Introduction:Identified as part of the “Axis of Evil” in 2002 by US President George W. Bush, the Democratic People’s Republic of Korea (DPRK), or North Korea, remains a source of proliferation concern today. In January 2003, North Korea announced its withdrawal from the nuclear Non-Proliferation Treaty (NPT) after the International Atomic Energy Agency (IAEA) found it in non-compliance with its safeguards agreements in 2000. In February 2005, the DPRK government publicly claimed for the first time that it possesses nuclear weapons. In 2006, 2009, and 2013 North Korea conducted nuclear tests.
Due to the extremely closed nature of the North Korean state, exact information on its nuclear capabilities is not available. As of 2014, it is believed that North Korea possesses six to eight nuclear weapons. In 2010, North Korea unveiled a centrifuge facility, but its ability to produce highly-enriched uranium for weapons remains unclear. In August 2013, North Korea restarted the Yongbyon heavy-water reactor it used in the past to extract plutonium for its nuclear warheads.
Numerous multilateral and bilateral efforts to engage North Korea diplomatically in response to its nuclear weapons program have remained largely fruitless. North Korea joined the nuclear Non-Proliferation Treaty in 1985 and concluded its safeguards agreement with the IAEA after much delay in April 1992. In 1994, North Korea announced its intention to withdraw from the NPT. Bilateral negotiations initiated by the United States diffused the crisis and resulted in the Agreed Framework of 1994. Under this agreement, North Korea froze its plutonium program for almost a decade and allowed for IAEA verification of the freeze. However, neither the US nor North Korea was fully satisfied with the agreement reached and the Agreed Framework subsequently collapsed after President Bush came into office in 2001.North Korea subsequently withdrew from the NPT under Article X in 2003.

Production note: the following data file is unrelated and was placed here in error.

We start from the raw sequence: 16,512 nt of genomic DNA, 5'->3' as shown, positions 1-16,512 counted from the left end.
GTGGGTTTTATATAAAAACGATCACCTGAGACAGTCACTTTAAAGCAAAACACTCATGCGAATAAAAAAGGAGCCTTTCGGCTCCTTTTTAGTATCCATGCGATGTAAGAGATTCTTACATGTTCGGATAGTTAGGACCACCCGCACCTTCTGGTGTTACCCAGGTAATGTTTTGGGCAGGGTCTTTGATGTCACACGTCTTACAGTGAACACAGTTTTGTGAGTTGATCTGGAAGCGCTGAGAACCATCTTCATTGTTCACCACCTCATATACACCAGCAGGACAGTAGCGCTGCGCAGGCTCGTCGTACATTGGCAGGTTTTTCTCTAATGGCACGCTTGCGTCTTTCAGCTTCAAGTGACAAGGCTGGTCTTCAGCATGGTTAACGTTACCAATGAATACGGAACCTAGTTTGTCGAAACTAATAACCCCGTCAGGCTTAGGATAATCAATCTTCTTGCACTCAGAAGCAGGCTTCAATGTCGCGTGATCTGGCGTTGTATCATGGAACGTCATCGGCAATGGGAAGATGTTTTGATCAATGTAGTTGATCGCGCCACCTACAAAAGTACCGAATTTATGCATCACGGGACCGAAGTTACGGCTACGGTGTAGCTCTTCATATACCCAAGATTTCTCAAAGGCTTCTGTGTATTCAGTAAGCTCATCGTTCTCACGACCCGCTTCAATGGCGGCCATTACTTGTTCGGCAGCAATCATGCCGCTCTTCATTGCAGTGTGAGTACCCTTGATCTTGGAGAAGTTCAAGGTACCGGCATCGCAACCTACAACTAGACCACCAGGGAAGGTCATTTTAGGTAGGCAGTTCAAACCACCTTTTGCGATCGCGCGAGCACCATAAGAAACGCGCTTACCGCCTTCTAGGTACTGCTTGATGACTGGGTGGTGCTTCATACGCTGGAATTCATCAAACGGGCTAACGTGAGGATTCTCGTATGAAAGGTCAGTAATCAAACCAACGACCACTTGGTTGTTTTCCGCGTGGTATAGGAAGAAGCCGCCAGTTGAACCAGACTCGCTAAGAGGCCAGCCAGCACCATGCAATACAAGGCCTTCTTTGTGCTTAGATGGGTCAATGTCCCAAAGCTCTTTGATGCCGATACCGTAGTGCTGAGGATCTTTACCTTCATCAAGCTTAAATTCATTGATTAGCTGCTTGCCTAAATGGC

North Korea’s ballistic missile program is based on short and medium-range missiles. North Korea’s role as a leading exporter of ballistic missiles poses another reason for concern. It has sold missile technologies based on the Taepo Dong system to Egypt, Iran, Libya, Pakistan and Syria.
Renewed efforts to diplomatically resolve the crisis surrounding the North Korean nuclear program have been made through the Six-Party talks that started in August 2003, which include China, Japan, North Korea, South Korea, Russia and the United States. Negotiations on North Korea’s nuclear program have become a cyclical pattern in which an agreement between the US and North Korea is reached in crisis, but with one country waiting for the other to act before fulfilling their own promises. An agreement had been reached at the end of 2005, but then North Korea conducted its first nuclear test in 2006. After improvements in the relations between the DPRK and the US in 2007-2008, North Korea conducted another nuclear test in 2009. In 2011, the country claimed it was ready to resume Six-Party talks without preconditions. After the death of the former Supreme Leader Kim Jong-Il in December 2011 the DPRK announced a moratorium on nuclear tests and uranium enrichment in exchange of food aid from the US on February 29, 2012. In 2013, North Korea tested a nuclear test, posing a new challenge for the United States in its efforts to keep the country from becoming a full-fledged nuclear power.
In a speech on March 3, 2015, I Su Yong, North Korean Foreign Minister said his country had the power to deter an “ever-increasing nuclear threat” by the US with a pre-emptive strike if necessary.
On April 24, 2014, the Republic of the Marshall Islands filed a lawsuit against North Korea at the International Court of Justice for violation of customary international law regarding the obligation to negotiate for an end to the nuclear arms race and for nuclear disarmament. The case is expected to last into at least 2016.
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